Incarceration Policy

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In contrast, stricter policy reforms were implemented into the courts due to the reflective increase in use of illegal substance among offenders. Moreover, the increase in violence and drugs among offenders enhanced stricter policy reforms, for more than 78.7% percent of offenders have used illegal drugs, which is three-fourth’s of the incarcerated population. Also, 62.2% percent of convicted drug offenders meet the diagnostic criteria of drug abuse or dependence that accumulates to be two-thirds of the populations, while 64.3% percent of offenders used an illegal substance regularly. In addition, convicted offenders have a high rate of 56.7% percent in committing recidivism, for Mark Harmon author of "Fixed ' Sentencing: The Effect On Imprisonment…show more content…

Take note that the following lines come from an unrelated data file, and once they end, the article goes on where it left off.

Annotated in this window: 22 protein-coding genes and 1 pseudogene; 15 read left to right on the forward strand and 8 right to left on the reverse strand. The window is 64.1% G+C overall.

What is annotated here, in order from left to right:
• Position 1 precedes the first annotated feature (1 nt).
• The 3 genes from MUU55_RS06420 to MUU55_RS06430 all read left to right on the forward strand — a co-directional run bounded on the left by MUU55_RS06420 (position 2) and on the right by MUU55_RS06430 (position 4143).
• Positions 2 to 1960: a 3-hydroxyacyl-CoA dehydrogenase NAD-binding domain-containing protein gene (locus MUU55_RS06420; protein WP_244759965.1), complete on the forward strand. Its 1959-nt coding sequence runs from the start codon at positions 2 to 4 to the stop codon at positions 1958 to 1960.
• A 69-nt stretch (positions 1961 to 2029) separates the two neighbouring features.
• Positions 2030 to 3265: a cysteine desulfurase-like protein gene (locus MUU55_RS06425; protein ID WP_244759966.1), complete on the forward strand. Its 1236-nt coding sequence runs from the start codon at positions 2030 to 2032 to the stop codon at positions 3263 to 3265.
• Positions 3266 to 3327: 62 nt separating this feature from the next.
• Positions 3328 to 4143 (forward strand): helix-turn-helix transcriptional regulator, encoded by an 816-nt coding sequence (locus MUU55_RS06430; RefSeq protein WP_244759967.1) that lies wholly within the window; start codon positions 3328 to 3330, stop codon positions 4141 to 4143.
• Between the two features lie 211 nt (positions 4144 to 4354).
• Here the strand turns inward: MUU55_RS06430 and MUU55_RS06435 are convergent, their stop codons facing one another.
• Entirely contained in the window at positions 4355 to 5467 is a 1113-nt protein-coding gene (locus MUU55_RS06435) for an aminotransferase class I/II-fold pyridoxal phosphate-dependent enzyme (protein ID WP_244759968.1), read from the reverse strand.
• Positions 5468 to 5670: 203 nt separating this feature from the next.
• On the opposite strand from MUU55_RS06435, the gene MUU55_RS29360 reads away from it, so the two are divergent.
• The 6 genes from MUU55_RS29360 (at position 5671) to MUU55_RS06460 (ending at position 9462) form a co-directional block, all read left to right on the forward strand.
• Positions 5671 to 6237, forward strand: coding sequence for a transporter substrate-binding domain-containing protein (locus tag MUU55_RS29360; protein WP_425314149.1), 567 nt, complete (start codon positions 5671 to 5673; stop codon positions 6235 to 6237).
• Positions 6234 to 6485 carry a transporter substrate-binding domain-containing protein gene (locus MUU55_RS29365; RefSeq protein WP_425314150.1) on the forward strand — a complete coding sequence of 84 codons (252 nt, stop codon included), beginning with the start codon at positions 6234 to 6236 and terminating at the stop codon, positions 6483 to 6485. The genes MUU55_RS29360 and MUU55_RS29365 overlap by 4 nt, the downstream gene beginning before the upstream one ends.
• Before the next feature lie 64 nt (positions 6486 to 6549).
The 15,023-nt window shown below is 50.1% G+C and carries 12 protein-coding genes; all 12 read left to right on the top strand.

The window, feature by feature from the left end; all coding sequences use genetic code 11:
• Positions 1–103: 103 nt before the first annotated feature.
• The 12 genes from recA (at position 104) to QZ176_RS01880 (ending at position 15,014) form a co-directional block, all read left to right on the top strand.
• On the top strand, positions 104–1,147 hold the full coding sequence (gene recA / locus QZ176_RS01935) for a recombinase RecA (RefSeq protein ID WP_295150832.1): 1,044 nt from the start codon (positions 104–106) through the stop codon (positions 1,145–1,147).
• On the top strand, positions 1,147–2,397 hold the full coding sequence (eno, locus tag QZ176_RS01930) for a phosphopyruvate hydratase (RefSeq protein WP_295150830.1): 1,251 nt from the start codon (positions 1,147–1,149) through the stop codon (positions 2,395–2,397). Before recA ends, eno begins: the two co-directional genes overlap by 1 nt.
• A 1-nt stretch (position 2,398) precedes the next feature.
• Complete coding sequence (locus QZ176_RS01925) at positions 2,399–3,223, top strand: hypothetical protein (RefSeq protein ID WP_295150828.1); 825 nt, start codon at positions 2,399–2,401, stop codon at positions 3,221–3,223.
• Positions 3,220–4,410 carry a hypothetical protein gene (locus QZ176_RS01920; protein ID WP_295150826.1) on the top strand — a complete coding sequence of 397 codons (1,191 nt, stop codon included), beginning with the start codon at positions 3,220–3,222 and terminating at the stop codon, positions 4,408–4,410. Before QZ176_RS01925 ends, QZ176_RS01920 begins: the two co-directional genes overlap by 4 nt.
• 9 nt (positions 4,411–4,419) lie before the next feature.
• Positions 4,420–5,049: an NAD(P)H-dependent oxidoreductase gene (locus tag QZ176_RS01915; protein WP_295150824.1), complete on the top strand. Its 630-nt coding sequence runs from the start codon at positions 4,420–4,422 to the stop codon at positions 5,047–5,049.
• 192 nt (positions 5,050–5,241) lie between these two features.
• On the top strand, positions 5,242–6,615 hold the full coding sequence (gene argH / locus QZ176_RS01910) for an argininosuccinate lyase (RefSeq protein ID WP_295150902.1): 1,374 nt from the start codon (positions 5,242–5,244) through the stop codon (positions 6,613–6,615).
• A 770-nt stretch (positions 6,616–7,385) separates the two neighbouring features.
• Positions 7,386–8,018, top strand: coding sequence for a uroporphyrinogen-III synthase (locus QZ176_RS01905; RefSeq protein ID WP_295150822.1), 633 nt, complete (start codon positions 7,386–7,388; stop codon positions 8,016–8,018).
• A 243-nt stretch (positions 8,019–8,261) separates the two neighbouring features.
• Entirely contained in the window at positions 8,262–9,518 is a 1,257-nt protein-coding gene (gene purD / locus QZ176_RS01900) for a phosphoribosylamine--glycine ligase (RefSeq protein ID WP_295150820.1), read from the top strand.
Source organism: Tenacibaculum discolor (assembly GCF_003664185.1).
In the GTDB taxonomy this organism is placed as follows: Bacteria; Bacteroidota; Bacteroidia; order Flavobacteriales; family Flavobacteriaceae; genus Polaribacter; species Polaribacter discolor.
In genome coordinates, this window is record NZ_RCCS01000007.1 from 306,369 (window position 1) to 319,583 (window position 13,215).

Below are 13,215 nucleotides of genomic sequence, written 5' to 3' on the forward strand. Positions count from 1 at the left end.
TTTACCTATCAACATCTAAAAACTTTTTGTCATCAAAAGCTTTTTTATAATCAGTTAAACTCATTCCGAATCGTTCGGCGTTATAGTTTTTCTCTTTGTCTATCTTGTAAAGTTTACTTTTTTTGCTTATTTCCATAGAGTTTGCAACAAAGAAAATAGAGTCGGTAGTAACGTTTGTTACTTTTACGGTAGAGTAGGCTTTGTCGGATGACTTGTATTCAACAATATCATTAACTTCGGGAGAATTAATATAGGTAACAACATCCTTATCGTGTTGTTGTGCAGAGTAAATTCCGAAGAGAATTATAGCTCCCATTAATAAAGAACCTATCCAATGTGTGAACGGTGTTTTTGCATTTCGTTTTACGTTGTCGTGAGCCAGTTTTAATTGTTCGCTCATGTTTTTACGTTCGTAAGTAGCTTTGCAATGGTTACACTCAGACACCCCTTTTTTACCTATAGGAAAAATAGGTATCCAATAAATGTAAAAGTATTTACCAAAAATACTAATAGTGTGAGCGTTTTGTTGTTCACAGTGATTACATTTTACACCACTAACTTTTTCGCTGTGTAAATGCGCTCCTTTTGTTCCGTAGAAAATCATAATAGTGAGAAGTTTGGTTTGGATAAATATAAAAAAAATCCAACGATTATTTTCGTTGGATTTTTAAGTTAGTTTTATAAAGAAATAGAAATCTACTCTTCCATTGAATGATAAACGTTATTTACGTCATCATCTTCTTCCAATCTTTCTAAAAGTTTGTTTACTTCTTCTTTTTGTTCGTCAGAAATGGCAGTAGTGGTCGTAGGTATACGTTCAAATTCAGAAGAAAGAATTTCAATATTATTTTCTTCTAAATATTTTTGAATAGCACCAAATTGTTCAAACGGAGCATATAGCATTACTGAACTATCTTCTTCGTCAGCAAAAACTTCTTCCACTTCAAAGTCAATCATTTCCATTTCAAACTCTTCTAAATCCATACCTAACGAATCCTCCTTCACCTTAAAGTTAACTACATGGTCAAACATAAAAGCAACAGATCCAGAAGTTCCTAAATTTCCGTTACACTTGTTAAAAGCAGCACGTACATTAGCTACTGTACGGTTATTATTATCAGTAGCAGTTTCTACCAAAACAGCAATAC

Additionally, the impact of reforming incarceration policies should not be overstated, for the impact might not be on the incarceration rate of drug offenders but in the drug-related arrests. Also, reforming drug and sentencing policies will promote an engaging cohesion within the community that will result a healthy mitigating society, for Robert D Crutchfield and Gregory A. Weeks author of "The Effects Of Mass Incarceration On Communities Of Color." quotes “When residential areas, and even commercial districts, are cohesive and individuals are engaged with each other, people can participate in the kinds of social life that make crime less likely”. In continuation, institutions increases poverty within those closely connected to convicted offender, which increases poverty, for according to Michael Mitchell and Michael Leachman authors of “Changing priorities: state criminal justice reforms and investments in education.” quotes “One study examining poverty and state-level incarceration rates between 1980 and 2004 determined that if incarceration rates had not increased, the official poverty rate would have fallen by roughly 20 percent over that period instead of remaining relatively stable.” In addition, there are several of rational reasons behind the shift on policies such as: the high incarceration rate, financial cost of institutions, increase of disparate convictions, racial inequalities, public’s health, and movement and public pressure on legalization of cannabis. Additionally, several U.S states and countries such as: Mexico, Canada, Chile, Uruguay, the Czech Republic, Colombia, Cambodia, Jamaica, India, Spain, the Netherlands, North Korea, Indian reservations, and territories of Australia have the least restrictive cannabis laws, that have made a social
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